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  4. Perhaps they all hide different parts of the credit card number, so if you check enough sites you can stitch together the whole credit card number? That gives you a valid credit card number and the corresponding email, name and address.

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    Replies
    1. The PCI:DSS rules state you can show at most the first 6 and last 4 digits, so anybody PCI compliant should never show the middle digits of the card in theory...

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  5. I know it's a bit beside the main point but just FYI, I do click and collect with Tesco all the time and have never shown or been asked for proof of anything... I just tell them my name and away we go!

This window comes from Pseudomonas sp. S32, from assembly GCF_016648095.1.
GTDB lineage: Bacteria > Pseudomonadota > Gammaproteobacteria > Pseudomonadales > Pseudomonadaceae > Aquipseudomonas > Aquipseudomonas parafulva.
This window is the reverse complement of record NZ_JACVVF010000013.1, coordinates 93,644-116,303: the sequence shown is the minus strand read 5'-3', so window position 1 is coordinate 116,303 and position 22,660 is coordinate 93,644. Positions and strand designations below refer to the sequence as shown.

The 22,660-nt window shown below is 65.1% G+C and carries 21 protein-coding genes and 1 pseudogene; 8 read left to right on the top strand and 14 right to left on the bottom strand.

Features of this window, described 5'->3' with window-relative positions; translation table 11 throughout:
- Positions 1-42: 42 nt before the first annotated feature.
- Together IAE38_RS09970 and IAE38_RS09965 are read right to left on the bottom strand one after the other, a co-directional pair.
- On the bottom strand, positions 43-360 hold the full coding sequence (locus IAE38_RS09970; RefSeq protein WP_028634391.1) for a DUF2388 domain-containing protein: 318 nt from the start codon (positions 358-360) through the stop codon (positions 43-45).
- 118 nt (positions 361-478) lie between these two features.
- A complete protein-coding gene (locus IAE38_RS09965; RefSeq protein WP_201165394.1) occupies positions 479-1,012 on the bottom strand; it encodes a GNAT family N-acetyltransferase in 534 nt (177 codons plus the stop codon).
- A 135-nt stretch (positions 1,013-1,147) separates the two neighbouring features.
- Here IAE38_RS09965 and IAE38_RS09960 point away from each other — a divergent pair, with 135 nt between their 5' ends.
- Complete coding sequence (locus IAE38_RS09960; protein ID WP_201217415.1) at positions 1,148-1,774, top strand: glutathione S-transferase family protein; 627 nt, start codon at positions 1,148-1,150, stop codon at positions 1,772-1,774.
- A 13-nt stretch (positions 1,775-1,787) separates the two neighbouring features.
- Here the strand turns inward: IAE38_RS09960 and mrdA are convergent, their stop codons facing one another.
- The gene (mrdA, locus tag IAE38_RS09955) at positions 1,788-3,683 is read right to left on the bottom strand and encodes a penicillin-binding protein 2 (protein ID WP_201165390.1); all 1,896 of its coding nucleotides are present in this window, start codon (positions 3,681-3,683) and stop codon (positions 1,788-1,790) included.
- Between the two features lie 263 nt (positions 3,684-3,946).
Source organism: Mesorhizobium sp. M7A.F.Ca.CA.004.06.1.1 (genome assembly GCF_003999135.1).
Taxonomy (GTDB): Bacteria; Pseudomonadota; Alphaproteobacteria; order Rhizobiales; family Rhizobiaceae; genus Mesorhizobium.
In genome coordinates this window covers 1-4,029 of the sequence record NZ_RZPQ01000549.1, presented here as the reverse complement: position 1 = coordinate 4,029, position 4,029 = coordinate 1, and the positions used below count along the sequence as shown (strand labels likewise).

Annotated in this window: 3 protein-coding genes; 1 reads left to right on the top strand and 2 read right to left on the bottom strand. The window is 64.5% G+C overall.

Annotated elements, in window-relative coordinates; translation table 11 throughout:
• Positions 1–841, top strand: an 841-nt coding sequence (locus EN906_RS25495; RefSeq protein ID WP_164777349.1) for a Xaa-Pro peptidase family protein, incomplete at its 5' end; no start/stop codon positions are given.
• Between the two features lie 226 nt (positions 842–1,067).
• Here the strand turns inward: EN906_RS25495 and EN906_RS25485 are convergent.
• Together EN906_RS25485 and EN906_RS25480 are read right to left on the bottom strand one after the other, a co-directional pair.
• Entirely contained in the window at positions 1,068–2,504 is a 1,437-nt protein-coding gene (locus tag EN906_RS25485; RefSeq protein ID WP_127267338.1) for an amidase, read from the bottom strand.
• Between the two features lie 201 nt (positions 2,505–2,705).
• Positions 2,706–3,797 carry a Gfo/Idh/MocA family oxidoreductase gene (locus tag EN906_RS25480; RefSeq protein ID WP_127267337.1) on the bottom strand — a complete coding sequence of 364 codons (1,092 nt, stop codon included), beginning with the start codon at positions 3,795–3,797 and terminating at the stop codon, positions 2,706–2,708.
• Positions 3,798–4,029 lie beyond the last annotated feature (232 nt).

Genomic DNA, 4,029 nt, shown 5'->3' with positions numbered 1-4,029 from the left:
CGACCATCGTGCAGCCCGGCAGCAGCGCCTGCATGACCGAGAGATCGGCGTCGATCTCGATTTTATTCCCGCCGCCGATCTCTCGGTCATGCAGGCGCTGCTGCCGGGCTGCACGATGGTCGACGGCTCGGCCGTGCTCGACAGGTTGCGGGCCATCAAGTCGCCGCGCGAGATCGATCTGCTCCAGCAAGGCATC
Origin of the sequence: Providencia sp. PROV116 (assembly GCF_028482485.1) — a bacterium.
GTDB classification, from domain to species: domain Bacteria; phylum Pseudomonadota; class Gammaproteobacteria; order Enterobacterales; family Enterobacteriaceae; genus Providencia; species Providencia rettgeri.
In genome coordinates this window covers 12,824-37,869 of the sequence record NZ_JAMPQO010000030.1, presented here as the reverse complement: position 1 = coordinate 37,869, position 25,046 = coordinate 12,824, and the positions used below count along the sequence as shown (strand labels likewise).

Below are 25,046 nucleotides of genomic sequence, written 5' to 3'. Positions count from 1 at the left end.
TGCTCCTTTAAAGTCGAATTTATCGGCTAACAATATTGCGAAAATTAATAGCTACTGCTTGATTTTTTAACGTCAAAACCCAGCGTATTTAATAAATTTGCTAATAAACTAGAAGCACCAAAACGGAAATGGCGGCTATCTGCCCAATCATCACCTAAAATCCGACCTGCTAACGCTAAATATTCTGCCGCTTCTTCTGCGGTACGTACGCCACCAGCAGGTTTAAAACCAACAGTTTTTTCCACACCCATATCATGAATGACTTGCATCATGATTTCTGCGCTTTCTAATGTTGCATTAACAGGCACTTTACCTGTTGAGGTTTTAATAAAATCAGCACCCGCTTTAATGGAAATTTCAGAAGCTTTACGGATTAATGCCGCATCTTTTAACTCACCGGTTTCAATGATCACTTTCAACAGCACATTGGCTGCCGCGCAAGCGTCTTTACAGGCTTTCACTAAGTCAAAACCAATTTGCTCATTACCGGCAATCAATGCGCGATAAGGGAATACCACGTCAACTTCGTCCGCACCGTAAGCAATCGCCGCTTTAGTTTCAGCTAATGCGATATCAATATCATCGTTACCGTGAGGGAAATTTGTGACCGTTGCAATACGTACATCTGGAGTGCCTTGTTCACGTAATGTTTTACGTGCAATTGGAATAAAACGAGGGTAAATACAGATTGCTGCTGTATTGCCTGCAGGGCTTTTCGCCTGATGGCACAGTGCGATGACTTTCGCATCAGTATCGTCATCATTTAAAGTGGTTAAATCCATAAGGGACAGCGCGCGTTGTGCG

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  6. If you're going to use stolen credit card details, it makes plenty of sense to steal a website account to use them in.

    A friend of mine had a sudden flood of tens thousands of newsletter subscriptions/confirmation requests. Buried in the middle was an Amazon password reset notification and an order for some expensive electronics to be shipped to the other end of the country. The order was made using a newly added card, presumably stolen, and we think the fraudster socially engineered their way into the account.

    Interestingly, the items in the Amazon order were identical to a legitimate one from a month or two back. We think that the flood of subscriptions was to hide the order and Amazon password reset notifications, and ordering the same items was camouflage in case the order notification was spotted in passing.